Wednesday, May 5, 2010

You take the Lone Ranger, I'll take Tonto

The Lone Ranger had Tonto.

Lucy had Ethel.

Napoleon Solo had Ilya Kurayakin. (Yes, as a matter of fact, I did have to look up how to spell that--thank you, IMDB.com.)

Johnny Quest had Hadji. (That too.)

Or, for those who appreciate more modern references, Doctor Evil had Mini-Me. And, of course, Michael (from Burn Notice--an extremely entertaining TV show on the USA Network) has Sam.

What do they all have in common?

Me! I like them all even better than the characters they kick the sides of.

Aaaaah. Sidekicks. Precious, precious hero-foils.

I love sidekicks. Sidekicks are cool. If I could be in a book myself, or in a movie, or on a TV show, I'd much rather be the sidekick than the main character.

Not sure why. Less pressure, maybe. You don't have to carry the story--you're free to have fun with it, and leave the heavy lifting to the lead. (Ha! Lazy much? Um...yee-aah. So?)

But, strangely, I tend to avoid them in my own writing. I think I'm afraid any sidekick I would write would steal my protag's thunder, and I'm rather protective of her. Wouldn't want any nasty sidekick-lovin' readers like me to come along and dis her.

So, do you write sidekicks? (If you're a writer, I mean. If you're not, and you still write sidekicks--get help.)

And how about Real Life? Are you a sidekick or a hero in the drama that is you?

Don't worry. I'll still like you even if you're a hero.

In fact, maybe I can be your sidekick! I'm pretty good at it. I will stand next to you and look not quite as good as you do. I will be quietly competent at whatever we're doing, but not nearly as great at it--whatever "it" is--as you are. I will even make smartass remarks that somehow serve to highlight your brilliance. (It'd be a sacrifice, but hey, I'm willing.) Soon you will wonder how you ever managed with my kick-side presence.

Whataya say, hero? I won't even wear my steel-toed boots*. I promise.


*Yes, my fingers are crossed. Why do you ask?

8 comments:

stageman said...

"Thank you, Mask Man"
~Lenny Bruce

Kelly Breakey said...

I have to say I totally agree. In fact I am probably more sidekick material myself but am a serious Type A personality so I can't actually BE the sidekick. I would always be telling the hero how they are not doing their hero job correctly while making snarky smart a@# comments. After a few minutes of proving the hero sucks at being the hero and assuring said hero I can do the job better...well you see how this is suddenly spiraling out of control.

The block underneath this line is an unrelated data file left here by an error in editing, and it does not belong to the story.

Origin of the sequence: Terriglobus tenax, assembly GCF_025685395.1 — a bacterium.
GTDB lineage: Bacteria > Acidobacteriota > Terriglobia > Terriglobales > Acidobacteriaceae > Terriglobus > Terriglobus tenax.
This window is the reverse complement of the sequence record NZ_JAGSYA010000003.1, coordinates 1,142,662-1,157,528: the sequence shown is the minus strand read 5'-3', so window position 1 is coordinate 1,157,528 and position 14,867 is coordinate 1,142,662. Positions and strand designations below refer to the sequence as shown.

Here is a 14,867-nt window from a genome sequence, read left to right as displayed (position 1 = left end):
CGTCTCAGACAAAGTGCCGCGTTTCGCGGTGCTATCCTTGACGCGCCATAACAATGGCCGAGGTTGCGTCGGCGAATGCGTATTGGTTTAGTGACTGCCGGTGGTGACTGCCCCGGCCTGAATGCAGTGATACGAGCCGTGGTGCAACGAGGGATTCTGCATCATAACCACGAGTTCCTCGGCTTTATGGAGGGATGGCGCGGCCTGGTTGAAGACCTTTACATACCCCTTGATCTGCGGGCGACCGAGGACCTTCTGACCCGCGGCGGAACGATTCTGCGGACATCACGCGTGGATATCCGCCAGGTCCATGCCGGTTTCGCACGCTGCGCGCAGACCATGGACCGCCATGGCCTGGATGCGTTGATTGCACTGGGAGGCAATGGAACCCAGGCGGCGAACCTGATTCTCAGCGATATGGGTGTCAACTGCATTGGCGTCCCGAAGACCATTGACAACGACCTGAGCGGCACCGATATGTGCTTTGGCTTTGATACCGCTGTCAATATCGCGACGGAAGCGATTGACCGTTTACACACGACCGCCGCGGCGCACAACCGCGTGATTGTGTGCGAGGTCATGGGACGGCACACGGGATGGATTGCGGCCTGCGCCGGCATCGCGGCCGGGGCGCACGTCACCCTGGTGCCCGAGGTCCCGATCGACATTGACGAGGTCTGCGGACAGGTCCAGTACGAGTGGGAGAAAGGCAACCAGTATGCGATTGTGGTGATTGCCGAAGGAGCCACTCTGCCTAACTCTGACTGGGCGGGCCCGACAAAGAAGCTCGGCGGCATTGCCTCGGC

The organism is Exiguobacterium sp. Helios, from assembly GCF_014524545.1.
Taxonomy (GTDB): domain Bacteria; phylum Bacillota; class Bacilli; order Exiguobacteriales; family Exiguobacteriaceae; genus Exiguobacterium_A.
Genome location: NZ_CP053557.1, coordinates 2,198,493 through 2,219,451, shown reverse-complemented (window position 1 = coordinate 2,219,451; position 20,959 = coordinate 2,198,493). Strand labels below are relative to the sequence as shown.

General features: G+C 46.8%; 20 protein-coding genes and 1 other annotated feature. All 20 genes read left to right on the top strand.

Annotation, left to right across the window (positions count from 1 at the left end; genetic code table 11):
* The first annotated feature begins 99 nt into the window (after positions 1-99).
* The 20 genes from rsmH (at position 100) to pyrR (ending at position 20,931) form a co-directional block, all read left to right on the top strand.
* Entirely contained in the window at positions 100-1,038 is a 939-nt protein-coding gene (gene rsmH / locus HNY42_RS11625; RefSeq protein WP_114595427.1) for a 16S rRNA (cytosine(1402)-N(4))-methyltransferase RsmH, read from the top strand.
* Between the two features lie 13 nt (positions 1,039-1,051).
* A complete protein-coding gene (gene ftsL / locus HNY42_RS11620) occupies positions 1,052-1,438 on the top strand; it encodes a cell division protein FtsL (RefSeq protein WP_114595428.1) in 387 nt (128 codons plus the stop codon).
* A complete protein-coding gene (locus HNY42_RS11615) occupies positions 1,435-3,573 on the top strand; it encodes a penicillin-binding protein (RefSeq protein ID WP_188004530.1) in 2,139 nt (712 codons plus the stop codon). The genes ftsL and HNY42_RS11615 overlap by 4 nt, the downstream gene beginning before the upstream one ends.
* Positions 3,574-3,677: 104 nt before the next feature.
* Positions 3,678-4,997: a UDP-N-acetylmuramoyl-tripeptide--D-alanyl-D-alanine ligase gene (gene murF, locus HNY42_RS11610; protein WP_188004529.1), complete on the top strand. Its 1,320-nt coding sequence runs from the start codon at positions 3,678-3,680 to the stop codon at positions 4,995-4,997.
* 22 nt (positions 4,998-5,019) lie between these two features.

Karla Nellenbach said...

Eh...I'm not the hero type...I'm more the "let me start out as your sidekick, throw out quite a few snarky zingers, help uncover the dastardly deeds of the our archnemisis and then show the hero how to really save the day" type...cuz well, I don't take orders too well. sorry... :(

Cynthia Reese said...

Favorite sidekick? Would have to be Tom Arnold in TRUE LIES. Just absolutely hilarious!

Co-favorite sidekick? Marissa Tomei's character in MY COUSIN VINNY. Equally side-splitting.

I have to have sidekicks in my writing, because otherwise my heroine winds up mumbling to herself a lot. Not so good. And yeah, they do steal all the really good lines, but that's their job. :-)

Linda G. said...

Stageman -- And thank you, Lenny Bruce, for having a mouth on you makes me look like a saint by comparison. ;)

Hi, Kelly! Welcome. :) So, basically, you're conflicted. Since conflicted characters are always the most fascinating, that's cool.

Karla -- See, heroes only THINK they're in charge. Really it's the sidekick subtly calling the plays. ;)

Cynthia -- If you ever feel the need for a potty-mouthed sidekick in one of your books, feel free to model her after me. ;)

LR said...

Hmm interesting post. I think sidekicks need to have a darn good reason to be there - aside from just being a sidekick.

And maybe that's a difference between theatre and novels. On a stage you could have lots of people running around, but in a novel anyone who's extraneous has gotta go.

Dunno. Would be my theory. You're the actress though! :)

Linda G. said...

LR -- I tend to think anyone who shows up in a novel had better have a good reason to be there. (Of course, the definition of "good reason" may vary from writer to writer.) But I pretty much believe everyone--even the "cameos" thrown in for flavor--should forward the plot in some way.

Hayden said...

Humm, good timing. I'm just chewing on a new story and this really caught me. I don't do sidekicks. Maybe I should give it a whirl and see what complexity it adds. Sounds like fun... and later? Can always be cut if not fun enough. Sidekicks. Humm.